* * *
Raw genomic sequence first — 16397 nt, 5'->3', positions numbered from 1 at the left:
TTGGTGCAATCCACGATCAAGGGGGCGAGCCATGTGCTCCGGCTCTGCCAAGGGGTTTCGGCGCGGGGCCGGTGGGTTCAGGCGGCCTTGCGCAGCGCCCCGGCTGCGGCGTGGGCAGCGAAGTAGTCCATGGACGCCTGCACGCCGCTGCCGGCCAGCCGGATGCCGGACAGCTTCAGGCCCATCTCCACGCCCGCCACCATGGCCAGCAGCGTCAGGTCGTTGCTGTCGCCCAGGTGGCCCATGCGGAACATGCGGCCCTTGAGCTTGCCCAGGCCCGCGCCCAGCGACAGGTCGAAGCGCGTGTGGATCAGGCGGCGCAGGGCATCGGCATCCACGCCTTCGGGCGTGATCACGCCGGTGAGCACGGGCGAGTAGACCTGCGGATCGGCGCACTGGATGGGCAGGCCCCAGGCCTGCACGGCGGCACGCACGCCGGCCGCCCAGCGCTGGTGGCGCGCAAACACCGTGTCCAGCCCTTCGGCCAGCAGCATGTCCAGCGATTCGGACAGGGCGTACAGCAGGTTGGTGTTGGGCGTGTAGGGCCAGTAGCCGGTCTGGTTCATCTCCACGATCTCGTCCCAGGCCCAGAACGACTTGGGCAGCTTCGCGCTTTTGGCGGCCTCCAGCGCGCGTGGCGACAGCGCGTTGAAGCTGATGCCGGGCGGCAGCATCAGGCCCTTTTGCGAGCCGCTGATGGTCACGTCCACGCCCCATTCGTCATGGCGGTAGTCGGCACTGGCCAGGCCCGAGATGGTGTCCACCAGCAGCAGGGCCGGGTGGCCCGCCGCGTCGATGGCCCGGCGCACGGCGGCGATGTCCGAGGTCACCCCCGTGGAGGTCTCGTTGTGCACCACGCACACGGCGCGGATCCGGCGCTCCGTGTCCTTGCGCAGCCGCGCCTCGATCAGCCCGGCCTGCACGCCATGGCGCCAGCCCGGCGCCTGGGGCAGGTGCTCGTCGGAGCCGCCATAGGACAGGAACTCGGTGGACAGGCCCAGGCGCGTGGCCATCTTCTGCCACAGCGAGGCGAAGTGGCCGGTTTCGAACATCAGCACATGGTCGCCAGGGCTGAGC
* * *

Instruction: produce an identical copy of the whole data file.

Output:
Raw genomic sequence first — 16397 nt, 5'->3', positions numbered from 1 at the left:
TTGGTGCAATCCACGATCAAGGGGGCGAGCCATGTGCTCCGGCTCTGCCAAGGGGTTTCGGCGCGGGGCCGGTGGGTTCAGGCGGCCTTGCGCAGCGCCCCGGCTGCGGCGTGGGCAGCGAAGTAGTCCATGGACGCCTGCACGCCGCTGCCGGCCAGCCGGATGCCGGACAGCTTCAGGCCCATCTCCACGCCCGCCACCATGGCCAGCAGCGTCAGGTCGTTGCTGTCGCCCAGGTGGCCCATGCGGAACATGCGGCCCTTGAGCTTGCCCAGGCCCGCGCCCAGCGACAGGTCGAAGCGCGTGTGGATCAGGCGGCGCAGGGCATCGGCATCCACGCCTTCGGGCGTGATCACGCCGGTGAGCACGGGCGAGTAGACCTGCGGATCGGCGCACTGGATGGGCAGGCCCCAGGCCTGCACGGCGGCACGCACGCCGGCCGCCCAGCGCTGGTGGCGCGCAAACACCGTGTCCAGCCCTTCGGCCAGCAGCATGTCCAGCGATTCGGACAGGGCGTACAGCAGGTTGGTGTTGGGCGTGTAGGGCCAGTAGCCGGTCTGGTTCATCTCCACGATCTCGTCCCAGGCCCAGAACGACTTGGGCAGCTTCGCGCTTTTGGCGGCCTCCAGCGCGCGTGGCGACAGCGCGTTGAAGCTGATGCCGGGCGGCAGCATCAGGCCCTTTTGCGAGCCGCTGATGGTCACGTCCACGCCCCATTCGTCATGGCGGTAGTCGGCACTGGCCAGGCCCGAGATGGTGTCCACCAGCAGCAGGGCCGGGTGGCCCGCCGCGTCGATGGCCCGGCGCACGGCGGCGATGTCCGAGGTCACCCCCGTGGAGGTCTCGTTGTGCACCACGCACACGGCGCGGATCCGGCGCTCCGTGTCCTTGCGCAGCCGCGCCTCGATCAGCCCGGCCTGCACGCCATGGCGCCAGCCCGGCGCCTGGGGCAGGTGCTCGTCGGAGCCGCCATAGGACAGGAACTCGGTGGACAGGCCCAGGCGCGTGGCCATCTTCTGCCACAGCGAGGCGAAGTGGCCGGTTTCGAACATCAGCACATGGTCGCCAGGGCTGAGC